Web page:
Let’s cut to the chase: If you want to make extra money quickly, driving with Uber is a realistic choice.
I know what you’re probably thinking… why in the world would I want to let complete strangers into my car and drive them all over town, while, at the same time, accumulate wear and tear on my vehicle?
But hear me out– the first weekend after I signed up to be a driver, I made enough to put a sizable dent in my rent. Sure, I gave a ton of rides (and talked to more drunk people than I really ever wanted to), but it was a nice haul for a weekend’s work. And it was worth the effort.
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Here’s My Take On Driving with Uber
If you’ve been on the fence about driving with Uber, I’d say it’s at least worth trying.
It’s definitely not for everyone, but from my experience, it’s a decent option if you are strapped for cash and need a bit of extra income.
I was skeptical about the whole thing at first, but I figured I had nothing to lose by signing up and giving it a shot.
And for work that requires no specialized skills, Uber is definitely among the highest paying gigs out there (relatively speaking).
Perhaps even more appealing than the high pay is the flexibility that driving with Uber provides. As a driver, you have no set work schedule– whenever you have free time and want to give a few rides and make some cash, you simply turn on the app on your phone and wait for ride requests to come in.
In this post, I’m going to break down for you exactly made money with Uber, along with some other benefits of being a driver that most people don’t consider.
My Average Hourly Earnings: Much Better Than I Expected
There are a lot of variables at play when you are driving with Uber, but I definitely didn’t expect to bring in as much cash as I did.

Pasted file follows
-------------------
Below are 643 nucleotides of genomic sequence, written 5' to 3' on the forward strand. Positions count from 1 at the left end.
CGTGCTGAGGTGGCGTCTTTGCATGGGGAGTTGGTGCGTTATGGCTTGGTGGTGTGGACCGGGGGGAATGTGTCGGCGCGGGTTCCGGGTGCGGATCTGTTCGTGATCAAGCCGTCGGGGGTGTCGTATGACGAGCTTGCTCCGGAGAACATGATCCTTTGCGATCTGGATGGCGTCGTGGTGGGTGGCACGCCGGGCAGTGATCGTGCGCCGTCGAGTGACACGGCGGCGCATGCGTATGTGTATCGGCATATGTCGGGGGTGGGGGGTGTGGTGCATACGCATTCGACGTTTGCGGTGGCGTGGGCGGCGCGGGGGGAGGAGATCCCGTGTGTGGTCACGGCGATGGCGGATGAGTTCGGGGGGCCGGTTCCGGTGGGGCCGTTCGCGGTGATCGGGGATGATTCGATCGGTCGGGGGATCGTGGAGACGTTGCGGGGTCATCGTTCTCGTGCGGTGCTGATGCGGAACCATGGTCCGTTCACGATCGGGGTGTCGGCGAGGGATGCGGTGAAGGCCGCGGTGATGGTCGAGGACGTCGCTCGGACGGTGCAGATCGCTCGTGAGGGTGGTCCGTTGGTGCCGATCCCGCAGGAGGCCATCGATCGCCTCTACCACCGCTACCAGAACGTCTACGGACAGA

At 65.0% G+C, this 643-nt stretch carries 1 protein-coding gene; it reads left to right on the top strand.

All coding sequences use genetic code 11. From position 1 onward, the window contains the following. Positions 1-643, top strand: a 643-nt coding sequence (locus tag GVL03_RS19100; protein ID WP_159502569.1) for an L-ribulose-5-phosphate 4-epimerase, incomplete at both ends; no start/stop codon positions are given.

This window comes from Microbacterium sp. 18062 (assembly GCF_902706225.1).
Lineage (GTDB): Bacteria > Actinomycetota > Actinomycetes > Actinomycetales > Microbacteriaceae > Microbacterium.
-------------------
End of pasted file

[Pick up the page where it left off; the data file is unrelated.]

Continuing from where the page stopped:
With that being said, you have to be smart about how you approach it, or you can easily end up wasting a lot of time (and gas).
Drivers get paid per ride they give, based off the trip distance and the current demand for rides. During busy times, riders have to pay a higher rate to get an Uber, called “surge pricing.”
Alright, here we go:
3 Things I Learned Right Away
1. You Need to Drive During Peak Hours to Maximize Earnings
I live in a college town. After my driver application was finished and I was ready to go, I posted up at my local Starbucks one afternoon and waited for rides to show up near me. After getting only 1 ride over a 2 hour window, I knew I wasn’t going about this the right way. I turned off the app for a few hours and worked on other stuff for my website, and decided I would wait until later that night to try again.
**cue in the first Friday night all the college students are back in town from summer**
Holy smokes, this was a game changer. Everyone was out having a great night out on the town, and that meant a constant flow of rides from 8:00 PM til about 2:30 AM, when I finally decided to call it quits.
2. Make a Concerted Effort to Give Your Riders a Great Experience
I found that driving with Uber is just like any other service-based job- if you give the customer a great experience and connect with them on a personal level, they will treat you well.